Take a look at this chart below. You will see that the average cost of just one workers' compensation claim, according to a recent study, is over $40,000. That's a lot of dough, so it's best to be properly protected. 

Workers' compensation costs by nature, 2016 to 2017

The cost of workers' compensation insurance is different for every farm. The number of employees you have versus the number even the farmer down the street has is different, and so are the risk factors that also calculate the costs. 

Some premium risk factors for your workers' compensation policy:

  • Training: How are your employees trained? Who are they trained by? The insurance companies will want to know that your employees are up to date on all workplace safety training and that they are administered by a professional.
  • Safety: Insurance carriers want to know your safety practices, how they correlate to your employees, and how they are adhered to. If you have the same safety standards for the entire farm staff across the board, and they all know what to expect and what rules to follow, you've done a good job. 
  • Safety officer or advisor: Get yourself a safety officer or advisor. Whether it's a full-time staff member or a contractor, you need one to make sure your farm is running a safe as possible.
  • Surveillance: Having surveillance cameras up and around the farm will help when there is a workers' compensation claim to report. By seeing exactly what happened, you can avoid false claims by your staff.
  • Meetings: Having regular safety meetings for your employees shows the insurance companies you mean business and they will knock off some premium for it too.

Talk with your independent insurance agent to asses your farms' risk factors and how adhering to some new safety practices can help get you a better workers' compensation insurance premium.

What Does Your Ranch's Workers' Compensation Cover, and What Does It Not Cover?

When it comes to workers' compensation insurance for your ranch hands, it's essential to know what the policy covers and what it doesn't. Having all the facts will help you make an educated decision for your ranch and your employees.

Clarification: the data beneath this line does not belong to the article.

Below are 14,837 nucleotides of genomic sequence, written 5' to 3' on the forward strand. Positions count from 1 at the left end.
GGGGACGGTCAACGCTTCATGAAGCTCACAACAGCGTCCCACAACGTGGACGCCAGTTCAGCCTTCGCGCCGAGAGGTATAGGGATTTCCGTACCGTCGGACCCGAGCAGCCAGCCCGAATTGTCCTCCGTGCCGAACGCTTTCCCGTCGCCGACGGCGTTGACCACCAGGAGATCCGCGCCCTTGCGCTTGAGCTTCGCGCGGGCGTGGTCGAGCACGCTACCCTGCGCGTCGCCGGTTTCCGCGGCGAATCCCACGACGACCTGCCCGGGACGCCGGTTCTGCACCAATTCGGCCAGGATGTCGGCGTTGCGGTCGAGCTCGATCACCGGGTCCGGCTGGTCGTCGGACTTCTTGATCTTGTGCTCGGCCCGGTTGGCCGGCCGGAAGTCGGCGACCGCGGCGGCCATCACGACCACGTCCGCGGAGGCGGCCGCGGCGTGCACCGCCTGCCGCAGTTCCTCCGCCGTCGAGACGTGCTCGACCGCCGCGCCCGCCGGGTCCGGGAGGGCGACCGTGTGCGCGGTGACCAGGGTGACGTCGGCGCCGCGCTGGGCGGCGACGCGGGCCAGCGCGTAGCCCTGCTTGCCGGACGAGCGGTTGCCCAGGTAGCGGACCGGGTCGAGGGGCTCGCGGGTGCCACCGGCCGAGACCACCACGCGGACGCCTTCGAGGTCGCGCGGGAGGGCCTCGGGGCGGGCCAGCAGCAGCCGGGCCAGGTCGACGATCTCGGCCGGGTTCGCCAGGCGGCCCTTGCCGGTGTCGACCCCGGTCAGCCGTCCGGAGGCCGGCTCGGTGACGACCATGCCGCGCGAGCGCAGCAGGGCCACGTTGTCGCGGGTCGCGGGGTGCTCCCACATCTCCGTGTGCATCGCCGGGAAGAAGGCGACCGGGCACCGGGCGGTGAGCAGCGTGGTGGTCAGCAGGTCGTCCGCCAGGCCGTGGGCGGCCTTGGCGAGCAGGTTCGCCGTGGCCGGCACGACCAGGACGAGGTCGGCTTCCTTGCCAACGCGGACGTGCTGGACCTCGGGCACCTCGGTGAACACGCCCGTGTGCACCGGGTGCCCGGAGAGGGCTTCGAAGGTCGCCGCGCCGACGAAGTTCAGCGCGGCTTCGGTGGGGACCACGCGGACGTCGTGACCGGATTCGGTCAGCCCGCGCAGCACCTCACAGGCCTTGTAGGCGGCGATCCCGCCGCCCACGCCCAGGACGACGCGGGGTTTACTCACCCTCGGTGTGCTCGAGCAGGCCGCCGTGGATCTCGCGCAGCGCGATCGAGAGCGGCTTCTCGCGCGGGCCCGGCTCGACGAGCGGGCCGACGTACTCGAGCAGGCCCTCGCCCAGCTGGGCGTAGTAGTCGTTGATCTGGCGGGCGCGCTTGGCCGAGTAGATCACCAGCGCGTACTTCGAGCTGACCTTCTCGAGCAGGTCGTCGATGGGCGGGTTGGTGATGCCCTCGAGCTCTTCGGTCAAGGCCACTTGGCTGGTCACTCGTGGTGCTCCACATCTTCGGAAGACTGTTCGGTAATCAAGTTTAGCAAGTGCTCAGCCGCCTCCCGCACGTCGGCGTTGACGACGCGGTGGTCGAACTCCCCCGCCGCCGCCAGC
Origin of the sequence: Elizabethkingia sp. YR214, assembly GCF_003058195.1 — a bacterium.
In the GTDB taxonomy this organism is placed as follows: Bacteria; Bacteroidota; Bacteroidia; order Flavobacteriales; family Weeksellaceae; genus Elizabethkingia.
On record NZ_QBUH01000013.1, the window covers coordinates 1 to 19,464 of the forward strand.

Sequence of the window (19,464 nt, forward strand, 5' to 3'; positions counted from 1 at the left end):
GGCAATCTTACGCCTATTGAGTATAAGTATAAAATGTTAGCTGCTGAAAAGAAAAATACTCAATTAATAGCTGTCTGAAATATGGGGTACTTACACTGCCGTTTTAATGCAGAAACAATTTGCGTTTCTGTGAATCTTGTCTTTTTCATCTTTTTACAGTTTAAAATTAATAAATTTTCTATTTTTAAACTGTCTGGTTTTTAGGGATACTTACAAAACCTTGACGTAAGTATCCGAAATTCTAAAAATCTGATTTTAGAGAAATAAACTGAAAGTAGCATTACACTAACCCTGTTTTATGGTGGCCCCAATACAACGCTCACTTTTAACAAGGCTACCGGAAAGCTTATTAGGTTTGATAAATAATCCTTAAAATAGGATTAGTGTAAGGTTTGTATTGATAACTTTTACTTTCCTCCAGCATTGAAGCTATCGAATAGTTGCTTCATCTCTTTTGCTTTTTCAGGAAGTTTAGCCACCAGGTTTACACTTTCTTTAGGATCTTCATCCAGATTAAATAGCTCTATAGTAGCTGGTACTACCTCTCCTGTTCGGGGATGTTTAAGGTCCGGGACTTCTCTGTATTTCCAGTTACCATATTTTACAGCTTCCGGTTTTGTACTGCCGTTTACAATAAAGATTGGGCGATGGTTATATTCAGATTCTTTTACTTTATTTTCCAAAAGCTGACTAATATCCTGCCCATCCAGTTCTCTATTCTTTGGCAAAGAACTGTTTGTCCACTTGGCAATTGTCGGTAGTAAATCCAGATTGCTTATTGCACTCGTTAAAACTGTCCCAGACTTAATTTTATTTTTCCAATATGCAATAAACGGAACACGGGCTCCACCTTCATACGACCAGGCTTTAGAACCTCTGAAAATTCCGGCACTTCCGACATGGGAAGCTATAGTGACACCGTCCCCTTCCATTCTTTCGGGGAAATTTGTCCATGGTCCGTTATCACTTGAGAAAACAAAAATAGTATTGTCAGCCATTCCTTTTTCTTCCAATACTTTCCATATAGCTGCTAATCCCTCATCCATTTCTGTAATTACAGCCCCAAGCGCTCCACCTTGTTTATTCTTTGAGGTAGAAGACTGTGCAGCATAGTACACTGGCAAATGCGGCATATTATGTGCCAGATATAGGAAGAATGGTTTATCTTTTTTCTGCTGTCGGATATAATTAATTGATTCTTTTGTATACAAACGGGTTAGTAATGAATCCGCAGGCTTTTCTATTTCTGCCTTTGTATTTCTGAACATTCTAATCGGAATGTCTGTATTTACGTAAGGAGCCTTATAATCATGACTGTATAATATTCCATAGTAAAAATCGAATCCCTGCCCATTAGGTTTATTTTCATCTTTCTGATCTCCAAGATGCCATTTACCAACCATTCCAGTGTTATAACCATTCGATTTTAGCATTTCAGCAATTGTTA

What your workers' compensation insurance generally covers:

It covers bodily injury and disease arising while at work and from work-related tasks and job duties. In short, if your employee gets injured or sick while on the job or as a result of working for you, then your workers' compensation policy would kick in. 

A great example of illness is if an employee contracts health complications after exposure to chemicals used to manage the ranch. If the medical professional can prove that it was as a direct result of working on your ranch, then your workers' compensation policy will take the hit.

What your workers' compensation insurance doesn't cover:

  • It won't cover bodily injury or disease of an employee that does not happen while at work or as a result of working. In other words, if it didn't happen on the job or because they worked for your ranch, then it's not a covered claim on your workers' compensation policy.

The Benefits of an Independent Insurance Agent

Independent insurance agents have access to multiple insurance companies, ultimately finding you the best coverage, accessibility, and competitive pricing while working for you. And as your ranch grows and your needs change, they'll be there to help you adjust your coverage, up or down, to make sure you're properly protected without overpaying. Find an independent insurance agent in your community here.

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TrustedChoice.com Article | Reviewed by Candace Jenkins

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https://injuryfacts.nsc.org/work/costs/workers-compensation-costs/